Trump's signature solution -- and the reason for his declaration of a national emergency -- is a border wall, especially in South Texas, where there are comparatively few barriers. But a border wall would not stop families who aren't trying to evade immigration authorities. …

The rest of this article is only available to active members of Questia

Already a member? Log in now.

Notes for this article

Add a new note
If you are trying to select text to create highlights or citations, remember that you must now click or tap on the first word, and then click or tap on the last word.
One moment ...
Default project is now your active project.
Project items
Notes
Cite this article

Cited article

Style
Citations are available only to our active members.
Buy instant access to cite pages or passages in MLA 8, MLA 7, APA and Chicago citation styles.

(Einhorn, 1992, p. 25)

(Einhorn 25)

(Einhorn 25)

1. Lois J. Einhorn, Abraham Lincoln, the Orator: Penetrating the Lincoln Legend (Westport, CT: Greenwood Press, 1992), 25, http://www.questia.com/read/27419298.

Note: primary sources have slightly different requirements for citation. Please see these guidelines for more information.

Cited article

Cradling Children, Migrant Families Cross Border in Waves
Settings

Settings

Typeface
Text size Smaller Larger Reset View mode
Search within

Search within this article

Look up

Look up a word

  • Dictionary
  • Thesaurus
Please submit a word or phrase above.
Print this page

Print this page

Why can't I print more than one page at a time?

Help
Full screen
Items saved from this article
  • Highlights & Notes
  • Citations
Some of your highlights are legacy items.

Highlights saved before July 30, 2012 will not be displayed on their respective source pages.

You can easily re-create the highlights by opening the book page or article, selecting the text, and clicking “Highlight.”

matching results for page

    Questia reader help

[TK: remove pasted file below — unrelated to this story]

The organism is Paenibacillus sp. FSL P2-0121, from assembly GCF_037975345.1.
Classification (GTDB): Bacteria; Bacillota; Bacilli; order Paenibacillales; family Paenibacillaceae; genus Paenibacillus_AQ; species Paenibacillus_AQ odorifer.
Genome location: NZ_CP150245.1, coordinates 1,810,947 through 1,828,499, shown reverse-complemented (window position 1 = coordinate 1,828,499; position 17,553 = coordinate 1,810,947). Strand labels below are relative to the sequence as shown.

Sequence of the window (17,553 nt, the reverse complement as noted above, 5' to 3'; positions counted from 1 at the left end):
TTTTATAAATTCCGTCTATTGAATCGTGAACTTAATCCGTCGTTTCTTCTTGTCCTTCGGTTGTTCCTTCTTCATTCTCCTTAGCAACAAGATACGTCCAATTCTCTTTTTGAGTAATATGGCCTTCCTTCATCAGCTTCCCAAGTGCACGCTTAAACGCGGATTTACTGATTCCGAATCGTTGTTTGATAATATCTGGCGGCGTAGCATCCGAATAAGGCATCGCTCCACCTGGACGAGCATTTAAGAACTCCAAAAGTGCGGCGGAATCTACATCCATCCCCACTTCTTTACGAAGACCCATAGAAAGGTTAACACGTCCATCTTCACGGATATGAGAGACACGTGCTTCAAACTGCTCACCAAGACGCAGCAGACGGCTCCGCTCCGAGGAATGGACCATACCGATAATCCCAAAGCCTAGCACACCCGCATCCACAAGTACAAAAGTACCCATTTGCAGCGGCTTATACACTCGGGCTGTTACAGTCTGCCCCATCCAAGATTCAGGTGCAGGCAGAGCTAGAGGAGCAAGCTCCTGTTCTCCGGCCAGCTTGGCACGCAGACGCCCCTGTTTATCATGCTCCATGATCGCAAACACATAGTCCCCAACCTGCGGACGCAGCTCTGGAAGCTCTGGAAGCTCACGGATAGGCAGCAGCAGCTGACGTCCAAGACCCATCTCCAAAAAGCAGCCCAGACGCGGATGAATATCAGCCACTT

How to highlight and cite specific passages

    1. Click or tap the first word you want to select.
    2. Click or tap the last word you want to select, and you’ll see everything in between get selected.
    3. You’ll then get a menu of options like creating a highlight or a citation from that passage of text.

    OK, got it!

    Cited passage

    Style
    Citations are available only to our active members.
    Buy instant access to cite pages or passages in MLA 8, MLA 7, APA and Chicago citation styles.

    "Portraying himself as an honest, ordinary person helped Lincoln identify with his audiences." (Einhorn, 1992, p. 25).

    "Portraying himself as an honest, ordinary person helped Lincoln identify with his audiences." (Einhorn 25)

    "Portraying himself as an honest, ordinary person helped Lincoln identify with his audiences." (Einhorn 25)

    "Portraying himself as an honest, ordinary person helped Lincoln identify with his audiences."1

    1. Lois J. Einhorn, Abraham Lincoln, the Orator: Penetrating the Lincoln Legend (Westport, CT: Greenwood Press, 1992), 25, http://www.questia.com/read/27419298.

    Cited passage

    Thanks for trying Questia!

    Please continue trying out our research tools, but please note, full functionality is available only to our active members.

    Your work will be lost once you leave this Web page.

    Buy instant access to save your work.

    Already a member? Log in now.

    Search by... Author
    Show... All Results Primary Sources Peer-reviewed

    Oops!

    An unknown error has occurred. Please click the button below to reload the page. If the problem persists, please try again in a little while.